I wish a magical, awakened day for you!

Un-Recipe; Off-the-Cuff Rice Salad

Friday, July 13th, 2012

Are you as hot as we are? It is too warm to cook much today.

Fortunately, Brian made a big batch of rice yesterday and we had leftovers. “Leftovers” is one of my favorite words! Less cooking time always makes me smile. I like eating a lot more than I like cooking.

They say one boost to creativity is to have limitations. Leftovers in the refrigerator means I’m limited to starting with the left over item. It’s amazing what flavors I’ll try together when they are left over on the same day.

Yesterday it was leftover chickpeas and greens (warm, with rice and good olive oil, very nice). Today? Cold rice became a brown rice salad. It was wonderfully satisfying.

We had a can of blackeyed peas in the refrigerator, just waiting to be some sort of salad. I added two chopped fresh carrots and a handful of fresh basil leaves, chopped, from my tiny herbs-in-pots garden on the back porch.

I didn’t use a dressing, really. Olive oil and gomasio (crushed sesame seeds and sea salt) were all that I added. If I’d had a lime, I might have squeezed some of its juice on it.

This salad can be altered very easily. I’m offering guidelines here rather than a true recipe.

Off-the-Cuff Brown Rice Salad

Starch (1-2 cups rice or pasta)
Protein (maybe a can of beans, 1-2 c thawed frozen peas, 1/2 c flavored tofu, or a chopped egg or three)
Chopped Crunchy Vegetable (carrot, celery, bell pepper, kohlrabi)
Fresh Herbs, Optional (basil, dill, cilantro… or your favorite)
Dressing (commercial dressing or great oil with good vinegar or citrus juice)
Optional: Top with Sesame seeds or pepitas (pumpkin seeds sans shells) for extra crunch, minerals and protein.

If you can have a commercial Italian dressing, that would be an easy way to flavor it. In my case (because of food restrictions), I added separate flavorings and fresh herbs.

Just toss it together. If you can let it sit for a while and soak up flavorings, all the better. If you are hungry, dig in and don’t worry about formalities.

Big yum. Cool, clean summer eating. (We had organic fresh strawberries with organic home-whipped cream for dessert… gourmet.)

Creative Messiness

Thursday, July 12th, 2012

Colorful Chaos

What a mess! Two days ago I knit five sock heels (not attached to socks, which makes them look like preemie hats). Yesterday I recorded a video using all of those heels (and my Crystal Socklet video sample). I recorded raw video footage for “How to Close a Crystal Heel (or top-down toe).

Options Galore

I don’t know about you, but I don’t believe there is ONE RIGHT WAY to do anything. Unless it’s about safety or law, I tend to explore options.

One situation may require a different approach than another. Or for that matter, I may be in a mood for something easier or something more refined. Maybe I don’t have a sewing needle available… that would inspire me to try something I can accomplish with just knitting needles.

Option-Filled Video

I recorded four different ways to close Crystal/afterthought heels. (Or for that matter, toes on a top-down sock.) Yup, four methods. And the final one? I showed two ways to approach it, though the end result is the same. I recorded the easiest ones first. You can stop watching when you find one you like.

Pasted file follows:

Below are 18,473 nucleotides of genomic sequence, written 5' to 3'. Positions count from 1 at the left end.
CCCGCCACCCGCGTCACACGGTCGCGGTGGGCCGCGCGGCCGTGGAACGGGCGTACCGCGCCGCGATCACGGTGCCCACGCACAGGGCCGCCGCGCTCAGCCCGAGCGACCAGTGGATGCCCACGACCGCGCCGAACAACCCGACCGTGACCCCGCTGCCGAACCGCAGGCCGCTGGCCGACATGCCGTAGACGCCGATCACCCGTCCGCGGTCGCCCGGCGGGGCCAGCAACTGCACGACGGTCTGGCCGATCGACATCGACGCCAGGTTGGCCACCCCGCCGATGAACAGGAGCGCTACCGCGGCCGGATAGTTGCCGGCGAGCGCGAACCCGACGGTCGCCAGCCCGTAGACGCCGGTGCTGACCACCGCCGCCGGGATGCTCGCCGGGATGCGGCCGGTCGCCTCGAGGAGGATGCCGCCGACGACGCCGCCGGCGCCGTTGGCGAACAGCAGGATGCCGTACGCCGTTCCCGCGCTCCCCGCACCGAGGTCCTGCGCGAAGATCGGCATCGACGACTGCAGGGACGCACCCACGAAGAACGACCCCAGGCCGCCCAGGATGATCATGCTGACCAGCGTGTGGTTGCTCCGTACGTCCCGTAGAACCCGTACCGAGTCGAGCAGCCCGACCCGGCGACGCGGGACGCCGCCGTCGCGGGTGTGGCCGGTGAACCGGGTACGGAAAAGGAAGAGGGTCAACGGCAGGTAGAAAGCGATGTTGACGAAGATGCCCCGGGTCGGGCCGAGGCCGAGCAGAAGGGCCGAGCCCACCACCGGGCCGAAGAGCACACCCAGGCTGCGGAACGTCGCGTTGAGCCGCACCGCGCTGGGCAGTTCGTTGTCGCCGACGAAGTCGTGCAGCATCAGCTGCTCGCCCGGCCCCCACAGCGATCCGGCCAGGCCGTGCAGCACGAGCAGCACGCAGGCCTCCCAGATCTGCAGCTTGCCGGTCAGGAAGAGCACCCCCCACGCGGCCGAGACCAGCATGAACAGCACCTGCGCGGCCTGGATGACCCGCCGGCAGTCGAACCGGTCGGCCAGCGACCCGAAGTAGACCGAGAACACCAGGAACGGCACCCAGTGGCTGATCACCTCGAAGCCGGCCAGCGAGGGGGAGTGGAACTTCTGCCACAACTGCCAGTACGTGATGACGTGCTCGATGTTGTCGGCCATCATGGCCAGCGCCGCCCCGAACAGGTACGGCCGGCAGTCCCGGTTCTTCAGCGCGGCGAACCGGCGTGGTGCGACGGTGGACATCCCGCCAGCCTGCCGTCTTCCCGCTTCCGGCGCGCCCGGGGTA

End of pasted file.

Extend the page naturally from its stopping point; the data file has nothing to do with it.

You can now understand why I ended up with the mess I photographed above. It’s a colorful, crazy mess… but I got all the footage shot.

Work Ahead

Today I start editing. I’m eager to share it with you.

At least one of these heel-closing methods I’ve seen exactly once… in a now-out-of-print book. I’ve not seen it used on a sock in real life, and I’ve not seen it in a video.

Folk knitting has so many options! If we get stuck thinking there is ONE TRUE WAY, we miss out on all sorts of other valid possibilities!

With that, I’m saving this post and returning to my video editing software. Let’s hope I only need one day for editing, yes?


I’ve already put up seven knitting videos. They are a walk-through of my Crystal Socklet from the March 2012 Knitty issue.

Videos in the series include how to cast on, a Bosnian toe, increases, stranded two-color knitting, preparing to insert an afterthought heel, how to insert and knit a Crystal heel, and hints on binding off loosely and neatly in the round.

Why all this work, for free?

I wanted to let knitters all over the world learn these techniques, and see my teaching style at the same time. Traveling to teach is something I want to do much more of, and this way knitters everywhere can get a taste of my style “in person” with no risk. It seems win-win to me!

If you would like to see the videos I’ve already published, you can find them at the ColorJoyLynnH YouTube page. Enjoy them, on me!

If you, your shop, or guild are hiring instructors for a workshop or retreat… I’m interested. Let’s connect. Write me here: Lynn AT ColorJoy DOT com

Gratitude – Short… and Sweet

Wednesday, July 11th, 2012

Today I’m grateful for hot tea. Grateful for weather where hot tea isn’t too hot. Grateful for 3 yr old boy next door full of summer and himself, running and exclaiming about the sun. Grateful for a quiet day in which to work.

I’m still working on knitting videos. It’s much more time consuming than I’d ever expected. However, I love that I can teach people all over the world, and show potential new friends my style, while I’m at it.

Grateful for you, reading my posts… no matter how short. Love ya.

Lansing – Cool Off with Me Tonight?

Friday, July 6th, 2012

Breaking news for Lansing Friends- I dance at New Aladdins Frandor tonight!

A/C, great food, 2 dancers. Shows 6:30 & 7:30. No cover; tips appreciated.

Perhaps you’d come out? I’d love to see you.